If you’re an international movie buff like me, you have no doubt come across subtitles that make no sense. While this is obviously the result of poor translation, where exactly did the translator go wrong? It’s a problem that’s unfortunately not exclusive to the movie industry. If you’re looking to translate your own video content for an international audience, you’ll need to overcome many of the same challenges faced by professionals. In this two part series, I’ll be looking at the cultural hurdles you’ll need to overcome when preparing – and optimizing – your video scripts for translation.
Language is a product of culture
Language is largely a product of what people do, see and hear within their environment, based on their culture and values. Words are created to describe the elements that exist around them, and language is structured to apply those words to describe what they feel, do and wish to express. Naturally, a tropical country won’t have as many words for ‘snow’ as the Inuit do. And if in my culture I don’t do something that you do in your culture, I won’t have the words to describe that activity. On top of this, and in today’s digital-savvy and socially driven world, where abbreviated becomes normality, words are morphed, made up or manipulated to adapt to environments such as text to tweets, that then become accepted by society.
Translation gaps in foreign movie subtitles or voiceover are most likely the result of cultural differences between the source language (SL) country and target language (TL) country. And cultural differences can be much greater barriers to translation than words are.
Words and expressions that are strongly culture-bound is where translators stumble. Armed with a term list, it’s pretty easy to translate text types that are purely objective, such as a product manual or a help file. But how can you translate the French language of love if you are raised in a stoic culture?
So how would you know?
In an ideal world, a video that is meant to be translated will be free of cultural hurdles. Of course it is impossible to know the implications of every word in all languages, but a culturally-savvy linguist will help you avoid egregious faux pas. The rule of thumb is to keep things simple, which does not mean abandoning creativity.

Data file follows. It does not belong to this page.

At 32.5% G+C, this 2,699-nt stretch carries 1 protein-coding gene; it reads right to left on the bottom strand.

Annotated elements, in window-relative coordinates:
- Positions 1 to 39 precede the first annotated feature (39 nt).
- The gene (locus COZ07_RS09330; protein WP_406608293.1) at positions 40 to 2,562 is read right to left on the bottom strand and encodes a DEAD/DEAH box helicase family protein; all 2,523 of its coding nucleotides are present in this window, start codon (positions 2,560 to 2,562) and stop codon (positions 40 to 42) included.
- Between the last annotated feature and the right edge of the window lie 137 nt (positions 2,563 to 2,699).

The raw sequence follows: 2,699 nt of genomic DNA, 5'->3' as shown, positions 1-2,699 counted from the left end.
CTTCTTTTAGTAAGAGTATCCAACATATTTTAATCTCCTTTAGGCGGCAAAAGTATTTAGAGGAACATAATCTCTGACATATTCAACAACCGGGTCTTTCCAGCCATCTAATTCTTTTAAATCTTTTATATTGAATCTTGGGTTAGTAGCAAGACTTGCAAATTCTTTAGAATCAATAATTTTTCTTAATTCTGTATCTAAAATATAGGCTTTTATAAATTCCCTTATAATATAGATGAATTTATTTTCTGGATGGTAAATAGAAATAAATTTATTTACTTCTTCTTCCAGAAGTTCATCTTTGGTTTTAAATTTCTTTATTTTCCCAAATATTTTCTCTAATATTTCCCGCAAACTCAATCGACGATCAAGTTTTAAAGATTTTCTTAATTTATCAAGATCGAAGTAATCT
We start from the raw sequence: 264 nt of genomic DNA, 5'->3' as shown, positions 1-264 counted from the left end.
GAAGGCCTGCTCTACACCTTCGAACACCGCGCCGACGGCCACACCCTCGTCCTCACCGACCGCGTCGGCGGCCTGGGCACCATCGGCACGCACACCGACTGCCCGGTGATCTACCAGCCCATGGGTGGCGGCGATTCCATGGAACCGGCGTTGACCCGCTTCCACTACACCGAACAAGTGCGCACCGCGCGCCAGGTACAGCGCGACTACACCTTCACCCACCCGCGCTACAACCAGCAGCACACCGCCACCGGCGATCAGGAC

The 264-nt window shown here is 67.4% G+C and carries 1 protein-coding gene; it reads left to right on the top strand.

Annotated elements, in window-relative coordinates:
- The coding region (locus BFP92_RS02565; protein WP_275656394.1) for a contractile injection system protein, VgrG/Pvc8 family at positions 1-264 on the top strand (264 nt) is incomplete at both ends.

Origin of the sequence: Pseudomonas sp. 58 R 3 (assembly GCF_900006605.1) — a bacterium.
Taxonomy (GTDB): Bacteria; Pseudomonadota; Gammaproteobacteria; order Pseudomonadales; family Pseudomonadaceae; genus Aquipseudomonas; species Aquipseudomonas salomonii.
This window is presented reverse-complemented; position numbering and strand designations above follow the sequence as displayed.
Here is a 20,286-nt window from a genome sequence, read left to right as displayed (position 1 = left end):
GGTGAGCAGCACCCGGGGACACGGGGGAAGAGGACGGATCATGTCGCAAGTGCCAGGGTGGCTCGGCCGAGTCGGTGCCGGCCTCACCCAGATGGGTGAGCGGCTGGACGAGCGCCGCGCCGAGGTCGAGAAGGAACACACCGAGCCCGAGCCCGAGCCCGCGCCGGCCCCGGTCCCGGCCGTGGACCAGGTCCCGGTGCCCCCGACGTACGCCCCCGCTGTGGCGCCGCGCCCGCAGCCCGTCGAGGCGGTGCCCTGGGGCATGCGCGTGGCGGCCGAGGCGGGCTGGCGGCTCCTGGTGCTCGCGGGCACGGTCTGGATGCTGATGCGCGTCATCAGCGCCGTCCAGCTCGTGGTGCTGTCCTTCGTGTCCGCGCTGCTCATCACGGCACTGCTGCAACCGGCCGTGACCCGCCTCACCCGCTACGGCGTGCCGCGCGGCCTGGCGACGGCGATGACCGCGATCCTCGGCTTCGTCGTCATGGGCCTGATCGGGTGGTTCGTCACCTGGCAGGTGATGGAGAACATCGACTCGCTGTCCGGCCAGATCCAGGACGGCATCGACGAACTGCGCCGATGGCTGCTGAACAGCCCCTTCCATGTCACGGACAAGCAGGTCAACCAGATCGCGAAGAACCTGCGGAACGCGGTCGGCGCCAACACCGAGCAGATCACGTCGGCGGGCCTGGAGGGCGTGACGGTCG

Many factors figure in assessing whether a video is culturally suitable for translation. If it’s technical, highly objective, it may not be a problem. That is, in a video that simply shows how to use a product, few subjective aspects should be present. Creative content surely is more of a challenge. A video whose goal is to convince someone to do something, like buying a product, will need to appeal to the customer’s culture-based sensitivities.
Which category does your video fit in?
Note that technical videos can also contain cultural aspects; they might just not be prevalent or consequential. What you need to decide is whether your video has consequential cultural hurdles that would impair understanding if mistranslated or translated too literally. The more creative your video, the more the right approach will lean in the direction of transcreation (creative translation).
Here’s an example: In an M&M commercial currently being aired, a red M&M is granted the wish to be a person. The human M&M (which was blessed with Danny de Vitto’s body) goes around asking, “Do you wanna eat me?” If translated literally, that would be considered sexual harassment in Brazil. A whole new script that matches the on-screen action would have to be created for the commercial to be considered for translation.